… But today, the boasts of Tesco and Sainsbury’s read like a classic example of business hubris. While the major supermarkets dozed, convinced that many people would not be seen dead in a discount store, the German chains quietly turned the sector on its head. Nearly two‐thirds of households now visit an Aldi or Lidl branch at least once every 12 weeks, according to the research firm Kantar Worldpanel.
… By sucking in shoppers and, as former Aldi UK CEO Paul Foley puts it, “sucking the profitability out of the industry” – profit margins of 2 – 3% are now the norm – the two German‐owned companies have forced the “big four” supermarkets to take drastic measures.
… The stores’ overall feel is still more gritty than pretty. In the latest Which? magazine survey of its members’ favourite supermarkets, published in February, shoppers ranked Aldi third overall, behind only Waitrose and Marks & Spencer, despite giving it only one star out of five for store appearance. Merchandise is still displayed on pallets, in plastic crates or cardboard boxes – or arranged haphazardly, as in the case of the one‐off, bargain‐priced goods found in the “middle aisle”, which hosts a rapidly rotating assortment of ultra‐discounted oddities.
… Packaged products in all supermarkets come with a barcode, which the checkout assistant will locate and scan. But look closely at a packet of Aldi toilet rolls and you will see not one but four barcodes: two long ones down the sides, and one on each large flat surface. A container of butter has three barcodes; a bag of carrots has two. For kidney beans, a pinstripe barcode is wrapped around half of the can. This means that whichever way the assistant holds the product the scanner will register it.
… what Aldi managers describe, straight‐faced, as “the thrill at the till”: your trolley full of goods has cost less than you thought it would. The rushed, no‐frills experience isn’t something you merely endure for the sake of saving money; the awareness of your savings makes that experience a pleasure in itself.
… Aldi managers were expected to make continuous improvements to the company’s processes, a business philosophy also used by Japanese manufacturers, where it was called kaizen. In their book “Bare Essentials”, Dieter and Nils Brandes argued that Aldi’s embrace of kaizen, its lean management structure and just‐in‐time approach to inventory – taking delivery of stock only when needed, to cut holding costs – made it the “most Japanese” company in Germany.
… “The rest of the industry hated us,” said Paul Foley, who was the company’s third employee in the UK, and chief executive from 1999 – 2009. “I heard us called parasites, leeches, and ‘a plague of locusts landing on our shores’” – because of the company’s record of dragging down prices and profit margins in new markets. “It means nobody will help you: nobody wants to rent you space, organise transport for you, or sell you product.”
… Today, new Aldi store assistants receive industry‐leading pay of £9.10 an hour, and £10.55 an hour in London – the London living wage – while a graduate accepted on to the area manager programme starts on £44,000 and gets an Audi A4 company car. Paying well obviously helps attract and retain staff, who might otherwise go to chains where the pace of work is slower. But it also serves to drive up wages across the industry, which, because of Aldi’s lower overall employee costs, hurts its competitors more.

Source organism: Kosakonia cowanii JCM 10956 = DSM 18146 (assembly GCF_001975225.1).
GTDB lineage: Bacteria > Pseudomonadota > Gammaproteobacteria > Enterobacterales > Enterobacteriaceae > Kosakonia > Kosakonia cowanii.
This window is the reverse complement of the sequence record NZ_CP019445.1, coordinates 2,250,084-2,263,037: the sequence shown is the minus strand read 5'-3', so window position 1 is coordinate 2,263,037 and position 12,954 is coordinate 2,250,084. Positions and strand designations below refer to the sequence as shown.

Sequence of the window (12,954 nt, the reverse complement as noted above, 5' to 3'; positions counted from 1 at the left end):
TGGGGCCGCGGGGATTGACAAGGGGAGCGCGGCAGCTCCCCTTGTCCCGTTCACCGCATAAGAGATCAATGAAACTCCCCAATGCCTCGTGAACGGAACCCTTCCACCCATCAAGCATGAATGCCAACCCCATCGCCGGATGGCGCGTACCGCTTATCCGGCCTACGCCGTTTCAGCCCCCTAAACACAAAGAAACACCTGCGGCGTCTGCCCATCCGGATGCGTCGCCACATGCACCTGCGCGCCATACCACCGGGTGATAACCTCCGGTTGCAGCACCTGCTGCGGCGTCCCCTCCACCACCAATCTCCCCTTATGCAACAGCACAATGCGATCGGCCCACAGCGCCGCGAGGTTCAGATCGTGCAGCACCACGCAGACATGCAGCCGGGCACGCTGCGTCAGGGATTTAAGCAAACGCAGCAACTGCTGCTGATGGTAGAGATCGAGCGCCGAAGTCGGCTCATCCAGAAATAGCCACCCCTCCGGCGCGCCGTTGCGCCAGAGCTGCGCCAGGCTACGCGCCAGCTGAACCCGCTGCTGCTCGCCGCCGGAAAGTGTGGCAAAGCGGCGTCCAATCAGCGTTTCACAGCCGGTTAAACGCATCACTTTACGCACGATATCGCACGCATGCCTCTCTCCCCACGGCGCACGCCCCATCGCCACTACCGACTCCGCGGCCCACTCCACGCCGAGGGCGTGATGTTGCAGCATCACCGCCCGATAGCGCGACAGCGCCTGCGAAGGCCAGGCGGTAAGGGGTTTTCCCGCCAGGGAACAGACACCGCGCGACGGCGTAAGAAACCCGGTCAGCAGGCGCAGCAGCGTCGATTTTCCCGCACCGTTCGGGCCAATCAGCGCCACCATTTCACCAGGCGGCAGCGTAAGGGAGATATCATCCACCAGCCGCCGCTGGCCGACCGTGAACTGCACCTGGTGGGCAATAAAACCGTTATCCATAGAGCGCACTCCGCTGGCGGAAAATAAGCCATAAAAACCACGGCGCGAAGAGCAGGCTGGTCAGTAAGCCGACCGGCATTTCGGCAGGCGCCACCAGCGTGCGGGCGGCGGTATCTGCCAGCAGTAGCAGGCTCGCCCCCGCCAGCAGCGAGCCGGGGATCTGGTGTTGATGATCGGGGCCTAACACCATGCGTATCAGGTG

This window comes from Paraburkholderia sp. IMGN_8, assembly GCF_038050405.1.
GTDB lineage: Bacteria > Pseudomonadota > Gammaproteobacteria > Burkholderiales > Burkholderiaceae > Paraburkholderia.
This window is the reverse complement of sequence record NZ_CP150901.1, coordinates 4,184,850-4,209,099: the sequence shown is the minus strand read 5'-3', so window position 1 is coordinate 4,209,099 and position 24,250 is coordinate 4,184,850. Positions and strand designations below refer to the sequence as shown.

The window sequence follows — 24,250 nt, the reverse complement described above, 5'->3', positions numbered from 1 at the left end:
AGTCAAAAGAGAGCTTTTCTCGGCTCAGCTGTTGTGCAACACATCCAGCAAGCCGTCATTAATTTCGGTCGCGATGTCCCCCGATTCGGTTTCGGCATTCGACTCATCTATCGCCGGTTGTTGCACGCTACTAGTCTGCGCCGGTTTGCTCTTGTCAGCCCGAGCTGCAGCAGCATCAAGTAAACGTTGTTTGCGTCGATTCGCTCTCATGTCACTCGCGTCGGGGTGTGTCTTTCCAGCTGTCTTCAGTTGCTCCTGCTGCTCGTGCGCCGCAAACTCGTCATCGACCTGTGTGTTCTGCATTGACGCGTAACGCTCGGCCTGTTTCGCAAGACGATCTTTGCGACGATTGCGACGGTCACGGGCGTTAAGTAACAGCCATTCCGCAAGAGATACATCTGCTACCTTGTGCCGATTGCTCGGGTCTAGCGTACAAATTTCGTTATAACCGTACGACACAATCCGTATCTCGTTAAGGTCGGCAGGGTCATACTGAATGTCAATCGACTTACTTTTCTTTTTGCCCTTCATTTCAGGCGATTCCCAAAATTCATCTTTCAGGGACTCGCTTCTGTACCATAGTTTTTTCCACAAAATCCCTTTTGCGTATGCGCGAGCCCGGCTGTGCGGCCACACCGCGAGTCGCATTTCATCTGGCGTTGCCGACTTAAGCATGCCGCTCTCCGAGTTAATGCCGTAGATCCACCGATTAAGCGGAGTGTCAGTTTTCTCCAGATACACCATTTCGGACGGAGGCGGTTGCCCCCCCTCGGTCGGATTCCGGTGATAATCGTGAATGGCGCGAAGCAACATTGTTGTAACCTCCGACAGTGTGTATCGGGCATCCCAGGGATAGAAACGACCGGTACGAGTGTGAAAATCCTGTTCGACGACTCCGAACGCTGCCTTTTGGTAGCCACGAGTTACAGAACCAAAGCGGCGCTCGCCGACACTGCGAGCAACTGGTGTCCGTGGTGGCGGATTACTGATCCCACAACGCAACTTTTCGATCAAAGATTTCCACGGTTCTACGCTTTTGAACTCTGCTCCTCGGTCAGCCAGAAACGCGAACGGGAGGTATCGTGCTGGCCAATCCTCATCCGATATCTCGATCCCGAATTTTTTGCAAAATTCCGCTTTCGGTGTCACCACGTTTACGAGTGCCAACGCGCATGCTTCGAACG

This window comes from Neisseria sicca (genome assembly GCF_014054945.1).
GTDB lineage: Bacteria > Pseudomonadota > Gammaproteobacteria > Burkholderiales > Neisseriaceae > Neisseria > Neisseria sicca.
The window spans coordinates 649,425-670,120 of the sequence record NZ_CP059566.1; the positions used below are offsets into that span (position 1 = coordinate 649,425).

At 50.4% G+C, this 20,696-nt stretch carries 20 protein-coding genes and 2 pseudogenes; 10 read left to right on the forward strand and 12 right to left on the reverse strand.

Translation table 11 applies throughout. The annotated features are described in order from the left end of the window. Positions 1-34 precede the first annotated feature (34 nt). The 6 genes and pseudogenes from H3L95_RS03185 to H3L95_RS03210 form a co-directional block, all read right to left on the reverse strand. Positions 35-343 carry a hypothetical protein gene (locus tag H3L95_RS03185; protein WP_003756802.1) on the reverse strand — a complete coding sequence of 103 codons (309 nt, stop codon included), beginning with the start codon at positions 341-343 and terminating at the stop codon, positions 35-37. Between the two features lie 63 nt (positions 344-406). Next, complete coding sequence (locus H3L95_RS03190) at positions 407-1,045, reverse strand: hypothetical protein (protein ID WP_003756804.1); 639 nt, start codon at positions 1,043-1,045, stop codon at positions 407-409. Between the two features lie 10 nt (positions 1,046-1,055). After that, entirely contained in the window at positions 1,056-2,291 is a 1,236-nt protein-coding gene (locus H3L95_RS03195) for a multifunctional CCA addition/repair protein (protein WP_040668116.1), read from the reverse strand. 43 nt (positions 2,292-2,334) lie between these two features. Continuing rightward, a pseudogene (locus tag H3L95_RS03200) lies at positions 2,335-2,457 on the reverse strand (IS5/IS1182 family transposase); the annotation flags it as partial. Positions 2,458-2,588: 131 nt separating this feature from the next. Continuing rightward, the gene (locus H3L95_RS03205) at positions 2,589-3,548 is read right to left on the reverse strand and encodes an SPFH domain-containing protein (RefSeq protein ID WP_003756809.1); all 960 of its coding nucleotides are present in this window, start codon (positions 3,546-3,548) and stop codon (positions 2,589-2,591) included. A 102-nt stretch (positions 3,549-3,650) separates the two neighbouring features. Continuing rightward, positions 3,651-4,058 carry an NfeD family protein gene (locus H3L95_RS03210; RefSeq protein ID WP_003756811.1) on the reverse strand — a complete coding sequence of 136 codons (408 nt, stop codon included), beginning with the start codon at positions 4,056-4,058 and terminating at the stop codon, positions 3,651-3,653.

A growing number of political leaders consider wealth inequality to be a major economic and social problem. They complain that wealth is being shifted to the top at everyone else’s expense.
Is wealth inequality the crisis that some people believe it is?
A new Cato study examines six aspects of wealth inequality and discusses the evidence for the various claims being made. Here are some findings:
- Wealth inequality has risen in recent years but by less than is often suggested. Faulty data from economists Piketty, Saez, and Zucman are behind many exaggerated inequality claims. Furthermore, wealth estimates overstate inequality because they do not include the effects of social programs.
- Wealth inequality tells us nothing about poverty or prosperity. Inequality may reflect innovation in a growing economy that is raising overall living standards, or it may reflect cronyism that causes economic damage.
- Most of today’s wealthy are business people who built their fortunes by adding to economic growth, and some have created innovations that benefit all of us. The share of the wealthy who inherited their fortunes has declined sharply in recent decades.
- Cronyism is one cause of wealth inequality which may have increased as governments have expanded subsidies and regulations. Some countries with high levels of wealth inequality also have high levels of cronyism or corruption.
- The growing size of the U.S. welfare state has crowded out or displaced middle‐class wealth‐building, and thus likely increased wealth inequality. Some countries with large welfare states, such as Sweden, have high levels of wealth inequality. Numerous presidential candidates want to expand social programs, but that would likely increase wealth inequality.
- Wealth inequality has not undermined U.S. democracy despite frequent claims to the contrary. Research shows that wealthy people do not have homogeneous views on policy and do not have an outsized ability to get their goals enacted in Washington.
Wealth inequality by itself is not a useful metric, but the underlying causes should be considered. U.S. wealth inequality has risen modestly, but mainly because of innovation and growth that is raising all boats. Policymakers should aim to reduce inequality by ending cronyist programs and removing barriers to wealth‐building by moderate‐income households.